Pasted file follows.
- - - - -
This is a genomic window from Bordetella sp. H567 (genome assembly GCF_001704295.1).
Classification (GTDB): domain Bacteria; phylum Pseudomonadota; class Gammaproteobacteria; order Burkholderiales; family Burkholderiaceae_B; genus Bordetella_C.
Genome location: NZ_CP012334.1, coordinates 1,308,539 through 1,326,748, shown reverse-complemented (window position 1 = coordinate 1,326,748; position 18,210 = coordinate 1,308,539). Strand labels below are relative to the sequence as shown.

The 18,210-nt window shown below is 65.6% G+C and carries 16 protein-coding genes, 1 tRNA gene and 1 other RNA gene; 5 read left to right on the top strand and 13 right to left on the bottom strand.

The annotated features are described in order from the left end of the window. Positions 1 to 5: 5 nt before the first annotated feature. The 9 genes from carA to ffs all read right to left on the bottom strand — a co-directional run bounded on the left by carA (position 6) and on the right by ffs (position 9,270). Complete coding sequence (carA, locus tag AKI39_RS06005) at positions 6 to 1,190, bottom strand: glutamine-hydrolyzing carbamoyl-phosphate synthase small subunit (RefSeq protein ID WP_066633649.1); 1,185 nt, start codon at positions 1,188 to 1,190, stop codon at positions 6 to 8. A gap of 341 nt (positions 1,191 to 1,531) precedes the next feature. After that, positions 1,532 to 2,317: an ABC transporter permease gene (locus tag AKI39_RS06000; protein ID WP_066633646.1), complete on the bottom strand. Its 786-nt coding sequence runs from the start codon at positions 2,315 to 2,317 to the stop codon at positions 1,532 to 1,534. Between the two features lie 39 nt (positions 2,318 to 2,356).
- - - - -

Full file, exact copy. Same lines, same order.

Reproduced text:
This is a genomic window from Bordetella sp. H567 (genome assembly GCF_001704295.1).
Classification (GTDB): domain Bacteria; phylum Pseudomonadota; class Gammaproteobacteria; order Burkholderiales; family Burkholderiaceae_B; genus Bordetella_C.
Genome location: NZ_CP012334.1, coordinates 1,308,539 through 1,326,748, shown reverse-complemented (window position 1 = coordinate 1,326,748; position 18,210 = coordinate 1,308,539). Strand labels below are relative to the sequence as shown.

The 18,210-nt window shown below is 65.6% G+C and carries 16 protein-coding genes, 1 tRNA gene and 1 other RNA gene; 5 read left to right on the top strand and 13 right to left on the bottom strand.

The annotated features are described in order from the left end of the window. Positions 1 to 5: 5 nt before the first annotated feature. The 9 genes from carA to ffs all read right to left on the bottom strand — a co-directional run bounded on the left by carA (position 6) and on the right by ffs (position 9,270). Complete coding sequence (carA, locus tag AKI39_RS06005) at positions 6 to 1,190, bottom strand: glutamine-hydrolyzing carbamoyl-phosphate synthase small subunit (RefSeq protein ID WP_066633649.1); 1,185 nt, start codon at positions 1,188 to 1,190, stop codon at positions 6 to 8. A gap of 341 nt (positions 1,191 to 1,531) precedes the next feature. After that, positions 1,532 to 2,317: an ABC transporter permease gene (locus tag AKI39_RS06000; protein ID WP_066633646.1), complete on the bottom strand. Its 786-nt coding sequence runs from the start codon at positions 2,315 to 2,317 to the stop codon at positions 1,532 to 1,534. Between the two features lie 39 nt (positions 2,318 to 2,356).